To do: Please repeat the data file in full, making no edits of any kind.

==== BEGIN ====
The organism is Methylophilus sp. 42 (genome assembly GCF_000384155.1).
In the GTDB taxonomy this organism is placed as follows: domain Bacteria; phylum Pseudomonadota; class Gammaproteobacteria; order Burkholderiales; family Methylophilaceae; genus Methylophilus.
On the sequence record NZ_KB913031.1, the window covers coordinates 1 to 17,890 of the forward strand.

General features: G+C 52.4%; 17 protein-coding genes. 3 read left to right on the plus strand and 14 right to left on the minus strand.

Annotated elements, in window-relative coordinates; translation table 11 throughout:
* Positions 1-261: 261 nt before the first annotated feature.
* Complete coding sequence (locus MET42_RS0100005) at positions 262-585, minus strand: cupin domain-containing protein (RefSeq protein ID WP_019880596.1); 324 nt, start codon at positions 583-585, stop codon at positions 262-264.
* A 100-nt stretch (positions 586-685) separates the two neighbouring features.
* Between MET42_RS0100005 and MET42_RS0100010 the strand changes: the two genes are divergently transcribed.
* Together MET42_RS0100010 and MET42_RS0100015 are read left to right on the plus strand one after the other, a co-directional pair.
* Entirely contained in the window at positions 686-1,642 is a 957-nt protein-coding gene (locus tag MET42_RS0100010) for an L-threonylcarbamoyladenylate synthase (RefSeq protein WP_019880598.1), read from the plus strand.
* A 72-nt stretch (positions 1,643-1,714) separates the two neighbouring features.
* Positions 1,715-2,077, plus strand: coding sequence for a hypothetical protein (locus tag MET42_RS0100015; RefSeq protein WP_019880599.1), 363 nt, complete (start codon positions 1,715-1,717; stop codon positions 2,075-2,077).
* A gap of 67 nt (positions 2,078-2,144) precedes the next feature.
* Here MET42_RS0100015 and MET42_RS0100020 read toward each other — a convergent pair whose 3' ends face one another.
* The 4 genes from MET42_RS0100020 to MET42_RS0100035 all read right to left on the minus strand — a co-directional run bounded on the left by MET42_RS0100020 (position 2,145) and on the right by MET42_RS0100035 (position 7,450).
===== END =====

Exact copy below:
The organism is Methylophilus sp. 42 (genome assembly GCF_000384155.1).
In the GTDB taxonomy this organism is placed as follows: domain Bacteria; phylum Pseudomonadota; class Gammaproteobacteria; order Burkholderiales; family Methylophilaceae; genus Methylophilus.
On the sequence record NZ_KB913031.1, the window covers coordinates 1 to 17,890 of the forward strand.

General features: G+C 52.4%; 17 protein-coding genes. 3 read left to right on the plus strand and 14 right to left on the minus strand.

Annotated elements, in window-relative coordinates; translation table 11 throughout:
* Positions 1-261: 261 nt before the first annotated feature.
* Complete coding sequence (locus MET42_RS0100005) at positions 262-585, minus strand: cupin domain-containing protein (RefSeq protein ID WP_019880596.1); 324 nt, start codon at positions 583-585, stop codon at positions 262-264.
* A 100-nt stretch (positions 586-685) separates the two neighbouring features.
* Between MET42_RS0100005 and MET42_RS0100010 the strand changes: the two genes are divergently transcribed.
* Together MET42_RS0100010 and MET42_RS0100015 are read left to right on the plus strand one after the other, a co-directional pair.
* Entirely contained in the window at positions 686-1,642 is a 957-nt protein-coding gene (locus tag MET42_RS0100010) for an L-threonylcarbamoyladenylate synthase (RefSeq protein WP_019880598.1), read from the plus strand.
* A 72-nt stretch (positions 1,643-1,714) separates the two neighbouring features.
* Positions 1,715-2,077, plus strand: coding sequence for a hypothetical protein (locus tag MET42_RS0100015; RefSeq protein WP_019880599.1), 363 nt, complete (start codon positions 1,715-1,717; stop codon positions 2,075-2,077).
* A gap of 67 nt (positions 2,078-2,144) precedes the next feature.
* Here MET42_RS0100015 and MET42_RS0100020 read toward each other — a convergent pair whose 3' ends face one another.
* The 4 genes from MET42_RS0100020 to MET42_RS0100035 all read right to left on the minus strand — a co-directional run bounded on the left by MET42_RS0100020 (position 2,145) and on the right by MET42_RS0100035 (position 7,450).